Flexible Housing Model-2  © SWA
SWA’s shortlisted competition entry for Re-imagining the Garden City competition (2019), a sustainable extension to Letchworth Garden City. The concept is for a very well-insulated and airtight central core to the dwelling. Residents can use simple construction techniques to add their own structures onto this according to need. As self-build elements, these need not be insulated and can be altered, amended or removed over time.

Homes, however, will have to adjust, with demand rising for many alternative housing models. Houses will need to be adaptable, flexible and contain assistive technology, allowing changes that can respond to the needs of the whole life course. This also implies larger space standards, with room to store a range of things, space for a buggy or mobility scooter, wide doorways, a walk-in shower and accessible bathroom.

We all appreciate the importance of space after being cooped up for so long. ‘Slack’ spaces afford us organisational flexibility so we can have a change of setting in which to unwind after a day working from home. Additional space enables a home-office, allows a friend or carer to stay temporarily, the child of a single parent to overnight at the weekend and offers a place to pursue a hobby or run a business. In the UK we build to minimum space standards and we measure this in numbers of rooms. Perhaps post-Covid this will change, so that open-plan space you can carve up to suit your preferences will become more desirable, both for distancing but also to create that much-valued head space.

SarahWigglesworthArchitects-TheSimpleSmartHouse4a_with labels © SWA
SWA’s shortlisted competition proposal for a large house that can accommodate flexible living for a range of occupants. The British Homes Award contest asked for homes that could stand alone, be twinned or combined into terraces. Key to its flexibility is a front extension with its own bathroom; a stair and lobby arrangement than can be isolated and a number of flat roofs and double-height spaces that invite infill.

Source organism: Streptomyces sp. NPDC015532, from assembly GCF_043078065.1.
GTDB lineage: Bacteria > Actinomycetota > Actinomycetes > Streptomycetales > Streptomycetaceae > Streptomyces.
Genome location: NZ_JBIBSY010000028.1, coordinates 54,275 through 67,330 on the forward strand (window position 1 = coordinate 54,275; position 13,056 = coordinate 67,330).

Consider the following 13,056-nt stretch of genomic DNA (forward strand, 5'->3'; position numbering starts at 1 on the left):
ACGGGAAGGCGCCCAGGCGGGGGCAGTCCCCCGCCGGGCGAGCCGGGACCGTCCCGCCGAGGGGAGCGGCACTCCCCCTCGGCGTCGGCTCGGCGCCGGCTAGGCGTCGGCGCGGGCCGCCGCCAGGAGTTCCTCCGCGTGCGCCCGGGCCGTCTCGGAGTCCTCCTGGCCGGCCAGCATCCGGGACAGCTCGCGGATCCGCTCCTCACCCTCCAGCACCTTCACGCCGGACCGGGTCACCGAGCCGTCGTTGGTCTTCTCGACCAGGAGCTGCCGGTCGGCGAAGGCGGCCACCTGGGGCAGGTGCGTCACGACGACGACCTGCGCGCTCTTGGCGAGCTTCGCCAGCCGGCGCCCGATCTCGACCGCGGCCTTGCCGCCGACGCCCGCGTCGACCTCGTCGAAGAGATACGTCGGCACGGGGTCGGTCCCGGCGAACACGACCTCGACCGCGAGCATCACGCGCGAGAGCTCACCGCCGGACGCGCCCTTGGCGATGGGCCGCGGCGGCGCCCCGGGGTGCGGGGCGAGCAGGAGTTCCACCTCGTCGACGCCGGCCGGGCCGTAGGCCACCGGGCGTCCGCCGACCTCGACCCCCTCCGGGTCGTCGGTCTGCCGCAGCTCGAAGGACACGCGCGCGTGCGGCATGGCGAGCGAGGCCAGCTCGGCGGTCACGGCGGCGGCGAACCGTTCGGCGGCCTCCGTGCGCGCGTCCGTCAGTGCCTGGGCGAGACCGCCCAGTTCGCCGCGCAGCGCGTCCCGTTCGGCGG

In addition to physical space, good environmental conditions are going to be really important. Fresh, clean air with ventilation systems that clear airborne germs quickly will become very attractive and MVHRs are likely to become far more prevalent. Comfort (warmth, air tightness, low humidity) will be assured through high quality environmental design with a fabric first approach. Natural materials that don’t off-gas but that can be cleaned easily are going to see greater demand. These approaches are good not only for our health but for the environment, as they support a sustainable building agenda.

As always, as obvious as some of these things are, they need supporting through new regulations and the planning system, together with increased funding. But the key learning is clear: we should stop building for the short term and for niche markets, and build to invest in a more sustainable future. Building for long term resilience means investing now. We saw what happened at the start of the Covid outbreak due to our failure to prepare. Let’s act now and plan for a better future for all of us.

Feature image:

130619_BHA_terrace © SWA
External view of the Simple Smart House shown as a terraced option.